788 - しろ《命令》

JLPT N4: しろ《命令》

If you watch anime or read manga, then, depending on your tastes, you probably come across rude characters using 命令形 (めいれいけい // imperative form; command form).

The word 命令 (めいれい) means "order" or "command."

The kanji 形 means "form" or "shape." When it's used in isolation, 形 (かたち) is a word meaning "form," "shape," or "figure," actually. The onyomi, however, is けい.

Thus, we have 命令形 (めいれいけい), a conjugation type that is used for giving rather strong, blunt commands.

Going back to anime, you may have heard such gems as...



逃げ
にげろ!
Run!
Literally: “run / escape / get out of here (=[command])!”


Or perhaps...




しね。
Die.
Literally: “die (=[command]).”



ころせ。
Kill (him [them / it / etc.]).
Literally: “kill (=[command]).”



だまれ。
Shut up. // Shut your mouth.
Literally: “be quiet / be silent (=[command]).”


As you can see, it is used when you want to convey the utmost respect to the listener.

No, I'm kidding. Though this is not the case for all situations, 命令形 tends to sound rude.

As a strong-sounding grammatical form, you'll hear it used more often by male speakers.

 





文法:活用の術!
ぶんぽう:かつようのじゅつ!

Before we get into the conjugations of 命令形, a reminder that you should know your verb types.

We've had a lesson on this before: [NDL #482] - Basics: Verb Types.


Godan (Type 1) Verbs:

Change the final -u sound to an -e sound.

For example, here are the three godan verbs we saw above:

死ぬ(しぬ // to die
殺す(ころす // to kill
黙る(だまる // to be silent; to shut up

See the endings?

-ぬ (-nu)
-す (-su)
-る (-ru)

Since these are godan verbs, we'll change the final -u sounds to -e sounds:

-ぬ (-nu) → -ね (-ne)
-す (-su) → -せ (-se)
-る (-ru) → -れ (-re)

Snap the new endings onto our verb stems, and the verbs are now in the command form:

死ぬ(しぬ // to die
↓ ↓
しね // die

殺す(ころす // to kill
↓ ↓
ころせ // kill

黙る(だまる // to be silent; to shut up
↓ ↓
だまれ // be silent; shut up


Not too hard, yeah?

Luckily, it's even easier with ichidan verbs.


Ichidan (Type 2) Verbs:

Drop the final -る and replace it with -ろ.

For instance, we already saw the verb 逃げる (にげる // to run away; to escape) above.

Since it was in the command form, it ended with -ろ, not -る:

逃げ
にげろ!
Run!
Literally: “run / escape / get out of here (=[command])!”


Below, we'll also see:

起きる(おきる // to wake up
↓ ↓
起きおきろ // wake up

寝る(ねる // to go to bed; to go to sleep
↓ ↓
ねろ // go to bed; go to sleep


Now we just need to master...


Irregular (Type 3) Verbs

As you probably could have guessed, these are our irregular verbs:

する(to do
来る(くる // to come

In 命令形, they are:

しろdo
来いこい // come

 

It's now time for everyone's favorite part: Examples!

When you're robbing a convenience store, be sure to say:

金を
かね を だせ!
Give me the money!
Literally: “money + を + take out (=[command])!”

 



And here we have an example of a father who clearly does not appreciate the fact that you were awake until 5 in the morning playing video games:

起き。もう11時だぞ。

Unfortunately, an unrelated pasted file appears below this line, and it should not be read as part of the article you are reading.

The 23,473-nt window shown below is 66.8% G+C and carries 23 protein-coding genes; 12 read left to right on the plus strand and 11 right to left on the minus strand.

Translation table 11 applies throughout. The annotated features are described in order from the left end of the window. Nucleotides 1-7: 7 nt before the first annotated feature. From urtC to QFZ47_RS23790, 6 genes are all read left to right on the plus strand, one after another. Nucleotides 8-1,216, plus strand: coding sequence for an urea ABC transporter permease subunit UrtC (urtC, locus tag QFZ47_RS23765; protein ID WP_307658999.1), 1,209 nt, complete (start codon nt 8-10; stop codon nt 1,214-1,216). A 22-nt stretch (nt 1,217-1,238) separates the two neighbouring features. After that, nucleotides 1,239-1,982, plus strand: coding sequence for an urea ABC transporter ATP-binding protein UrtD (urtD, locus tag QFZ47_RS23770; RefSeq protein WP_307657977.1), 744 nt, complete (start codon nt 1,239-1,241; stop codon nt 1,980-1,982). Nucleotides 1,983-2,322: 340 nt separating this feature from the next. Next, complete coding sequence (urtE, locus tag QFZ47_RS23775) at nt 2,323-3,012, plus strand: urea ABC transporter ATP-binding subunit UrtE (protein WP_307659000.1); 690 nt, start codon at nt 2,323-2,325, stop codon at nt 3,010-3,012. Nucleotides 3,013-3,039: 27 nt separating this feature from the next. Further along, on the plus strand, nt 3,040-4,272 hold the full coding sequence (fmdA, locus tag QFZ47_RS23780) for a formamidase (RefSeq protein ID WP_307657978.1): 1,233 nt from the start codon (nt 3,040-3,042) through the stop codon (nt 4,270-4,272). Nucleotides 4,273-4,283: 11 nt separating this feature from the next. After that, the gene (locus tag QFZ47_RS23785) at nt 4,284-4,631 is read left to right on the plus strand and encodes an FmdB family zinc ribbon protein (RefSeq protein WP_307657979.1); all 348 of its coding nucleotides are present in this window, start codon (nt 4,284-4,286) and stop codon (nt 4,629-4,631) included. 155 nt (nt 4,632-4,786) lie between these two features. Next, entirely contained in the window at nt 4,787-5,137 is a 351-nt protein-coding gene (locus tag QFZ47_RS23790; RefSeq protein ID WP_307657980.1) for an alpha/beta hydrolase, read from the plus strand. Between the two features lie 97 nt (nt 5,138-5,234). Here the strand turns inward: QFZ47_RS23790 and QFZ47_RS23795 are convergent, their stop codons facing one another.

おきろ。 もう じゅういちじ だ ぞ。
Wake up. It’s already eleven.
Literally: “wake up (=[command]). + already + eleven o’clock + だ + ぞ.”

 



Although 命令形 can sound like a very strong or rude command, it's fine to use it with close friends. It won't sound like you're trying to boss them around or anything.

For example, when your friend tells you about his new girlfriend, you (also a male in this case) might say:

新しい彼女、俺らに紹介しろよ。
あたらしい かのじょ、 おれら に しょうかい しろ よ。
Introduce your new girlfriend to us.
Literally: “new + girlfriend, + we + に + introducing + do (=[command]) + よ.”
Note: The よ makes the command seem a little bit softer.

 



I think we all dread hearing this from a parent:

今すぐ帰って来い
いますぐ かえって こい!
Come home this instant!
Literally: “right away + return home (and) + come (=[command]).”

 



Note that 命令形 does not sound rough or rude when it is embedded into a sentence (e.g. when quoting someone):

母は遅くとも10時までにはと言います。
はは は おそくとも じゅうじ まで に は ねろ と いいます。
My mother says to go to bed by ten o’clock at the latest.
Literally: “mother + は + at the latest + ten o’clock + until + に + は + go to sleep / go to bed (=[command]) + と + says.”

 



Leveling Up

Take a look at this sentence, said by a boss to a subordinate:

この書類をスキャンしてくれる
この しょるい を スキャン して くれる?
Will you scan these documents for me?
Literally: “this + documents + を + scan + do (and) + give (me)?”


Now, what if we wanted to put this into 命令形 but still keep the ~てくれる pattern?

Since くれる is an ichidan (type 1) verb, you would think that we would say ~てくれ in this case.

But no one says that.

Instead, people say:

この書類をスキャンしてくれ
この しょるい を スキャン して くれ。
Will you scan these documents for me?
Literally: “this + documents + を + scan + do (and) + give (me) (=[command]).”


We just drop the final -る.

I'm not sure why people do this with this specific verb. But yeah, they do.

In fact, you may recall that we saw a very similar sentence back in these hilarious lessons:

- [NDL #42] - Ridiculous Japanese Video
- [NDL #43] - Ridiculous Japanese Video, Part #2

 



Anyway, while I do recommend practicing your own 命令形 conjugations and sentences... uh... be careful who you use it with. ^_^



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